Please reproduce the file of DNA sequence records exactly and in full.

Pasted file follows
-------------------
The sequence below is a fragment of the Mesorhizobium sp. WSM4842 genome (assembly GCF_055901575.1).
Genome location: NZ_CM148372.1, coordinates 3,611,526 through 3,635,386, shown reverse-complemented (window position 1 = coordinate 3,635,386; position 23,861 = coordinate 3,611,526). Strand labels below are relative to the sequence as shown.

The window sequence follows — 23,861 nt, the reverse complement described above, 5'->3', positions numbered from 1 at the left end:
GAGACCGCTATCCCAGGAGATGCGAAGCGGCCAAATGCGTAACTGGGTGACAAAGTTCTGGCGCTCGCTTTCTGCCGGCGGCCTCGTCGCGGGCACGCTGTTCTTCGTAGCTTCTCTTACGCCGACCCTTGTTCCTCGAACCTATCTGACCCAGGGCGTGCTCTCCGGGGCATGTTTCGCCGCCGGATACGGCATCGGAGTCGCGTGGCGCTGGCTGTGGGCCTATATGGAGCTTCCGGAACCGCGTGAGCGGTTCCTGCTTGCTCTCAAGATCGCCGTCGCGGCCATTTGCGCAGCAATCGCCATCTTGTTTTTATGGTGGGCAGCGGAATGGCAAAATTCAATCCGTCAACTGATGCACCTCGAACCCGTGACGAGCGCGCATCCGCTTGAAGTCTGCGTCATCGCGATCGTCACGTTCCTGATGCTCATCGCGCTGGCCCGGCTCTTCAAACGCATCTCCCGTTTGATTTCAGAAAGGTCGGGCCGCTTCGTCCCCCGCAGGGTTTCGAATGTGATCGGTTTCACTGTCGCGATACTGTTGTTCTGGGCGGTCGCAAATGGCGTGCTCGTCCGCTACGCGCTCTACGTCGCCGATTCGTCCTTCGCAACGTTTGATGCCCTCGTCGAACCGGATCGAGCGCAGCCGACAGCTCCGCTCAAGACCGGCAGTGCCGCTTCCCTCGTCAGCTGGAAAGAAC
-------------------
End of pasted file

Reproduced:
The sequence below is a fragment of the Mesorhizobium sp. WSM4842 genome (assembly GCF_055901575.1).
Genome location: NZ_CM148372.1, coordinates 3,611,526 through 3,635,386, shown reverse-complemented (window position 1 = coordinate 3,635,386; position 23,861 = coordinate 3,611,526). Strand labels below are relative to the sequence as shown.

The window sequence follows — 23,861 nt, the reverse complement described above, 5'->3', positions numbered from 1 at the left end:
GAGACCGCTATCCCAGGAGATGCGAAGCGGCCAAATGCGTAACTGGGTGACAAAGTTCTGGCGCTCGCTTTCTGCCGGCGGCCTCGTCGCGGGCACGCTGTTCTTCGTAGCTTCTCTTACGCCGACCCTTGTTCCTCGAACCTATCTGACCCAGGGCGTGCTCTCCGGGGCATGTTTCGCCGCCGGATACGGCATCGGAGTCGCGTGGCGCTGGCTGTGGGCCTATATGGAGCTTCCGGAACCGCGTGAGCGGTTCCTGCTTGCTCTCAAGATCGCCGTCGCGGCCATTTGCGCAGCAATCGCCATCTTGTTTTTATGGTGGGCAGCGGAATGGCAAAATTCAATCCGTCAACTGATGCACCTCGAACCCGTGACGAGCGCGCATCCGCTTGAAGTCTGCGTCATCGCGATCGTCACGTTCCTGATGCTCATCGCGCTGGCCCGGCTCTTCAAACGCATCTCCCGTTTGATTTCAGAAAGGTCGGGCCGCTTCGTCCCCCGCAGGGTTTCGAATGTGATCGGTTTCACTGTCGCGATACTGTTGTTCTGGGCGGTCGCAAATGGCGTGCTCGTCCGCTACGCGCTCTACGTCGCCGATTCGTCCTTCGCAACGTTTGATGCCCTCGTCGAACCGGATCGAGCGCAGCCGACAGCTCCGCTCAAGACCGGCAGTGCCGCTTCCCTCGTCAGCTGGAAAGAAC